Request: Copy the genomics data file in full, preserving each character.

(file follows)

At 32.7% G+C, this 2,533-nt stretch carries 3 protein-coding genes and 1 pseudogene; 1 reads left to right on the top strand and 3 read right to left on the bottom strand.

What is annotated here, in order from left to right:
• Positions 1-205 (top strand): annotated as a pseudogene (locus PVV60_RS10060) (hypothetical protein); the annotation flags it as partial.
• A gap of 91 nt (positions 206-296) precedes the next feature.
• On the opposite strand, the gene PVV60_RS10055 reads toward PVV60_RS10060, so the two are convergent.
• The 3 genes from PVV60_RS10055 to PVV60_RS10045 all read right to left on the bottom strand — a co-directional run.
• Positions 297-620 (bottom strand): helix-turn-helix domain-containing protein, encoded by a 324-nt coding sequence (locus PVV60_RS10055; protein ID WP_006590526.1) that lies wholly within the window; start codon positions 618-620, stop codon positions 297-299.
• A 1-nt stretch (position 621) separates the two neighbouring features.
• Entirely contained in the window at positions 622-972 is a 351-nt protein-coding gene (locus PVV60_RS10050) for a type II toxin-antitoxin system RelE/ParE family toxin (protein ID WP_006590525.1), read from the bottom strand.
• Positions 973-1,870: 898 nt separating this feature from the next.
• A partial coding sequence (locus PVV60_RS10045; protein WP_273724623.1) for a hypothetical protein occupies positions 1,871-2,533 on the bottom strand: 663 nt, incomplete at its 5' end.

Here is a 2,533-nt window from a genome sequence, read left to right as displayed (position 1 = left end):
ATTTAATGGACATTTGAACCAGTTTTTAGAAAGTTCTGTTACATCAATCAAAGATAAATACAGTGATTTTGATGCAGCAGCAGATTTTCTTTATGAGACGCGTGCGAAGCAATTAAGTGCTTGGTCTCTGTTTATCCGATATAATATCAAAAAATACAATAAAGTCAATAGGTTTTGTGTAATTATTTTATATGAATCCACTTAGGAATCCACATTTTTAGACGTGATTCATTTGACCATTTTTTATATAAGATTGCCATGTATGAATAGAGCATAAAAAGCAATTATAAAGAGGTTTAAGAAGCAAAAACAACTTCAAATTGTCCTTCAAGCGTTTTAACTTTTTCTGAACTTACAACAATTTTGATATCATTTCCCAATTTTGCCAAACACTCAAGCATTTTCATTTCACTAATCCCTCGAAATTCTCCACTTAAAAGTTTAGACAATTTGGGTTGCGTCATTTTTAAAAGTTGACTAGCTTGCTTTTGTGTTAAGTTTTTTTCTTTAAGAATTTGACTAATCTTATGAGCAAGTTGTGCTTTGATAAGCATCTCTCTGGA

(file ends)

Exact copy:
At 32.7% G+C, this 2,533-nt stretch carries 3 protein-coding genes and 1 pseudogene; 1 reads left to right on the top strand and 3 read right to left on the bottom strand.

What is annotated here, in order from left to right:
• Positions 1-205 (top strand): annotated as a pseudogene (locus PVV60_RS10060) (hypothetical protein); the annotation flags it as partial.
• A gap of 91 nt (positions 206-296) precedes the next feature.
• On the opposite strand, the gene PVV60_RS10055 reads toward PVV60_RS10060, so the two are convergent.
• The 3 genes from PVV60_RS10055 to PVV60_RS10045 all read right to left on the bottom strand — a co-directional run.
• Positions 297-620 (bottom strand): helix-turn-helix domain-containing protein, encoded by a 324-nt coding sequence (locus PVV60_RS10055; protein ID WP_006590526.1) that lies wholly within the window; start codon positions 618-620, stop codon positions 297-299.
• A 1-nt stretch (position 621) separates the two neighbouring features.
• Entirely contained in the window at positions 622-972 is a 351-nt protein-coding gene (locus PVV60_RS10050) for a type II toxin-antitoxin system RelE/ParE family toxin (protein ID WP_006590525.1), read from the bottom strand.
• Positions 973-1,870: 898 nt separating this feature from the next.
• A partial coding sequence (locus PVV60_RS10045; protein WP_273724623.1) for a hypothetical protein occupies positions 1,871-2,533 on the bottom strand: 663 nt, incomplete at its 5' end.

Here is a 2,533-nt window from a genome sequence, read left to right as displayed (position 1 = left end):
ATTTAATGGACATTTGAACCAGTTTTTAGAAAGTTCTGTTACATCAATCAAAGATAAATACAGTGATTTTGATGCAGCAGCAGATTTTCTTTATGAGACGCGTGCGAAGCAATTAAGTGCTTGGTCTCTGTTTATCCGATATAATATCAAAAAATACAATAAAGTCAATAGGTTTTGTGTAATTATTTTATATGAATCCACTTAGGAATCCACATTTTTAGACGTGATTCATTTGACCATTTTTTATATAAGATTGCCATGTATGAATAGAGCATAAAAAGCAATTATAAAGAGGTTTAAGAAGCAAAAACAACTTCAAATTGTCCTTCAAGCGTTTTAACTTTTTCTGAACTTACAACAATTTTGATATCATTTCCCAATTTTGCCAAACACTCAAGCATTTTCATTTCACTAATCCCTCGAAATTCTCCACTTAAAAGTTTAGACAATTTGGGTTGCGTCATTTTTAAAAGTTGACTAGCTTGCTTTTGTGTTAAGTTTTTTTCTTTAAGAATTTGACTAATCTTATGAGCAAGTTGTGCTTTGATAAGCATCTCTCTGGA